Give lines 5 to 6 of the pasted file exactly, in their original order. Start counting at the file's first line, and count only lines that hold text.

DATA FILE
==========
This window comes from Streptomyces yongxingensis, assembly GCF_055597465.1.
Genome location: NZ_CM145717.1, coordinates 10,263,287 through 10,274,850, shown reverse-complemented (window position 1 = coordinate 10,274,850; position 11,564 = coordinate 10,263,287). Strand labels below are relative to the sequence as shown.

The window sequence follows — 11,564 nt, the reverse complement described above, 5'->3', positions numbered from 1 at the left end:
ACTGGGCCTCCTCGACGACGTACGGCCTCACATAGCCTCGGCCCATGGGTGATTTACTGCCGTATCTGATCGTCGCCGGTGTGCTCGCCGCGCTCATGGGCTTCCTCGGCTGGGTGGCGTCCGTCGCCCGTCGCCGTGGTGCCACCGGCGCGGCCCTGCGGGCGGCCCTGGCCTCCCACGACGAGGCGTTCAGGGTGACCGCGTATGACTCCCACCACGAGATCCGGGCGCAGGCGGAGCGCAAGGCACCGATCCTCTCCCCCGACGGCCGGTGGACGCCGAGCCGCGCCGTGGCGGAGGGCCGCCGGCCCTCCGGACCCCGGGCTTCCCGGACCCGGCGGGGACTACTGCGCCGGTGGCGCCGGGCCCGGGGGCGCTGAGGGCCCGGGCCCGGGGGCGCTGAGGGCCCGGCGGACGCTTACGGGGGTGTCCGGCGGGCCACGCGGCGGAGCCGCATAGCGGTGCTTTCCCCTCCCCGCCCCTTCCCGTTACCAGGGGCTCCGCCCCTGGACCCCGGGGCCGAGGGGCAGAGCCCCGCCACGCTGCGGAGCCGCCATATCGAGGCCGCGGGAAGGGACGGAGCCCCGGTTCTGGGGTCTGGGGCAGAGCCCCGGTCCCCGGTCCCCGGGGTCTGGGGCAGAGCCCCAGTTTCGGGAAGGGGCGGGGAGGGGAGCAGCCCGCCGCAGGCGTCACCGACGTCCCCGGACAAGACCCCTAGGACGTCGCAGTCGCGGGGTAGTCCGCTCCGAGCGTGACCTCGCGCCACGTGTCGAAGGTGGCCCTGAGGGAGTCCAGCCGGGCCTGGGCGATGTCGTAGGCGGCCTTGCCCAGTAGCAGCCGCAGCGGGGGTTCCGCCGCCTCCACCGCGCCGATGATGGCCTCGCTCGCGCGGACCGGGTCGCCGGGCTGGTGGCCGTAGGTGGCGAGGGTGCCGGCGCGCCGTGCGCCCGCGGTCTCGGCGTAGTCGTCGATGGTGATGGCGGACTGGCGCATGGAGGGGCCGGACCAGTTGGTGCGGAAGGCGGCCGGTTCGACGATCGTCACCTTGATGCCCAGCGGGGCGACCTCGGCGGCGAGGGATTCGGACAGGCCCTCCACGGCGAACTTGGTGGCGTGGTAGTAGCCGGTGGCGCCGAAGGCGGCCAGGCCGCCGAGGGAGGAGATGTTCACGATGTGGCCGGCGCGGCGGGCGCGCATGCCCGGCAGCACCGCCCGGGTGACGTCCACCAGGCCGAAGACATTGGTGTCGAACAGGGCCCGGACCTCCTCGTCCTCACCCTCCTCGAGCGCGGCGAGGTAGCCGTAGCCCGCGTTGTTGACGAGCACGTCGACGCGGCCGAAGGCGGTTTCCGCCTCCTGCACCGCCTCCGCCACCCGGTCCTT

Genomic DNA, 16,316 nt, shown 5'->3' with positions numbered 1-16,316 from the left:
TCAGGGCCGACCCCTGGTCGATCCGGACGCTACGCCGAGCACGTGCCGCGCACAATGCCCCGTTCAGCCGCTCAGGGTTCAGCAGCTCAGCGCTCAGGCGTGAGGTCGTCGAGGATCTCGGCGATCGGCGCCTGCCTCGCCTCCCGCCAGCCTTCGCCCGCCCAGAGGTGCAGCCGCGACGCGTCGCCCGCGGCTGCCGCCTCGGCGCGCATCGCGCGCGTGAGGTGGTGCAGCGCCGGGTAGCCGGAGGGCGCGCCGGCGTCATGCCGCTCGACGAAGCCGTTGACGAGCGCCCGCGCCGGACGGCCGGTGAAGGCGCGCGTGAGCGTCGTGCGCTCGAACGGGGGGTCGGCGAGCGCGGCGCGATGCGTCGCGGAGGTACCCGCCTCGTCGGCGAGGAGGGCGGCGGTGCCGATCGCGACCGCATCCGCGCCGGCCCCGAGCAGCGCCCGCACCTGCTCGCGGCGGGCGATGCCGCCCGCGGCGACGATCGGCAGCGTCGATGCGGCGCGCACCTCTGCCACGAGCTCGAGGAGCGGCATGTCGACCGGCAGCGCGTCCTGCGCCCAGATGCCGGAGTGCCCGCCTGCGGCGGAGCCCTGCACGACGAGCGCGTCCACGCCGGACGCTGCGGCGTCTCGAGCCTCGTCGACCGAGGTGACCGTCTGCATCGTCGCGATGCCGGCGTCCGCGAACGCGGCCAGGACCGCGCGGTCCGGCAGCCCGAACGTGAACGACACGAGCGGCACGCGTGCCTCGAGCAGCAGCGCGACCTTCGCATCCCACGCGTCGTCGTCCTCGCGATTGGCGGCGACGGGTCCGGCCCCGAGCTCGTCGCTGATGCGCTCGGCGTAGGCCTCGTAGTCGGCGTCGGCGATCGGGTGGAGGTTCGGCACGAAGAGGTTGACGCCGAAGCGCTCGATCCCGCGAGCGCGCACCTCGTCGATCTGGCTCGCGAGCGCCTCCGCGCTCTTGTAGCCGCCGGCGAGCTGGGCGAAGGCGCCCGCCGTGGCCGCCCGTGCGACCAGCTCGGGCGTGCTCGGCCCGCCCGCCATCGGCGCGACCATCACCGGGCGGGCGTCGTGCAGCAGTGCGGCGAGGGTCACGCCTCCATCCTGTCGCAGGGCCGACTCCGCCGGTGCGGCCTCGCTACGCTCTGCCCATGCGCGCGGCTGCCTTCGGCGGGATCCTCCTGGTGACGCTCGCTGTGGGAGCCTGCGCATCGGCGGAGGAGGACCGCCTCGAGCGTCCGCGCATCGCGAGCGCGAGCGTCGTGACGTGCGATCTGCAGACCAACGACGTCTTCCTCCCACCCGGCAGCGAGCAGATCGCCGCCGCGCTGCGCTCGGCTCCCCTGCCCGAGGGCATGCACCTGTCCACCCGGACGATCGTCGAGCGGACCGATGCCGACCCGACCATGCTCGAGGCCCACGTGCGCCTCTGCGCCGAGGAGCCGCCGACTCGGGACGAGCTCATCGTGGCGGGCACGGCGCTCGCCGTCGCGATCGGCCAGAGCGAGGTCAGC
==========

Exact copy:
Genomic DNA, 16,316 nt, shown 5'->3' with positions numbered 1-16,316 from the left:
TCAGGGCCGACCCCTGGTCGATCCGGACGCTACGCCGAGCACGTGCCGCGCACAATGCCCCGTTCAGCCGCTCAGGGTTCAGCAGCTCAGCGCTCAGGCGTGAGGTCGTCGAGGATCTCGGCGATCGGCGCCTGCCTCGCCTCCCGCCAGCCTTCGCCCGCCCAGAGGTGCAGCCGCGACGCGTCGCCCGCGGCTGCCGCCTCGGCGCGCATCGCGCGCGTGAGGTGGTGCAGCGCCGGGTAGCCGGAGGGCGCGCCGGCGTCATGCCGCTCGACGAAGCCGTTGACGAGCGCCCGCGCCGGACGGCCGGTGAAGGCGCGCGTGAGCGTCGTGCGCTCGAACGGGGGGTCGGCGAGCGCGGCGCGATGCGTCGCGGAGGTACCCGCCTCGTCGGCGAGGAGGGCGGCGGTGCCGATCGCGACCGCATCCGCGCCGGCCCCGAGCAGCGCCCGCACCTGCTCGCGGCGGGCGATGCCGCCCGCGGCGACGATCGGCAGCGTCGATGCGGCGCGCACCTCTGCCACGAGCTCGAGGAGCGGCATGTCGACCGGCAGCGCGTCCTGCGCCCAGATGCCGGAGTGCCCGCCTGCGGCGGAGCCCTGCACGACGAGCGCGTCCACGCCGGACGCTGCGGCGTCTCGAGCCTCGTCGACCGAGGTGACCGTCTGCATCGTCGCGATGCCGGCGTCCGCGAACGCGGCCAGGACCGCGCGGTCCGGCAGCCCGAACGTGAACGACACGAGCGGCACGCGTGCCTCGAGCAGCAGCGCGACCTTCGCATCCCACGCGTCGTCGTCCTCGCGATTGGCGGCGACGGGTCCGGCCCCGAGCTCGTCGCTGATGCGCTCGGCGTAGGCCTCGTAGTCGGCGTCGGCGATCGGGTGGAGGTTCGGCACGAAGAGGTTGACGCCGAAGCGCTCGATCCCGCGAGCGCGCACCTCGTCGATCTGGCTCGCGAGCGCCTCCGCGCTCTTGTAGCCGCCGGCGAGCTGGGCGAAGGCGCCCGCCGTGGCCGCCCGTGCGACCAGCTCGGGCGTGCTCGGCCCGCCCGCCATCGGCGCGACCATCACCGGGCGGGCGTCGTGCAGCAGTGCGGCGAGGGTCACGCCTCCATCCTGTCGCAGGGCCGACTCCGCCGGTGCGGCCTCGCTACGCTCTGCCCATGCGCGCGGCTGCCTTCGGCGGGATCCTCCTGGTGACGCTCGCTGTGGGAGCCTGCGCATCGGCGGAGGAGGACCGCCTCGAGCGTCCGCGCATCGCGAGCGCGAGCGTCGTGACGTGCGATCTGCAGACCAACGACGTCTTCCTCCCACCCGGCAGCGAGCAGATCGCCGCCGCGCTGCGCTCGGCTCCCCTGCCCGAGGGCATGCACCTGTCCACCCGGACGATCGTCGAGCGGACCGATGCCGACCCGACCATGCTCGAGGCCCACGTGCGCCTCTGCGCCGAGGAGCCGCCGACTCGGGACGAGCTCATCGTGGCGGGCACGGCGCTCGCCGTCGCGATCGGCCAGAGCGAGGTCAGC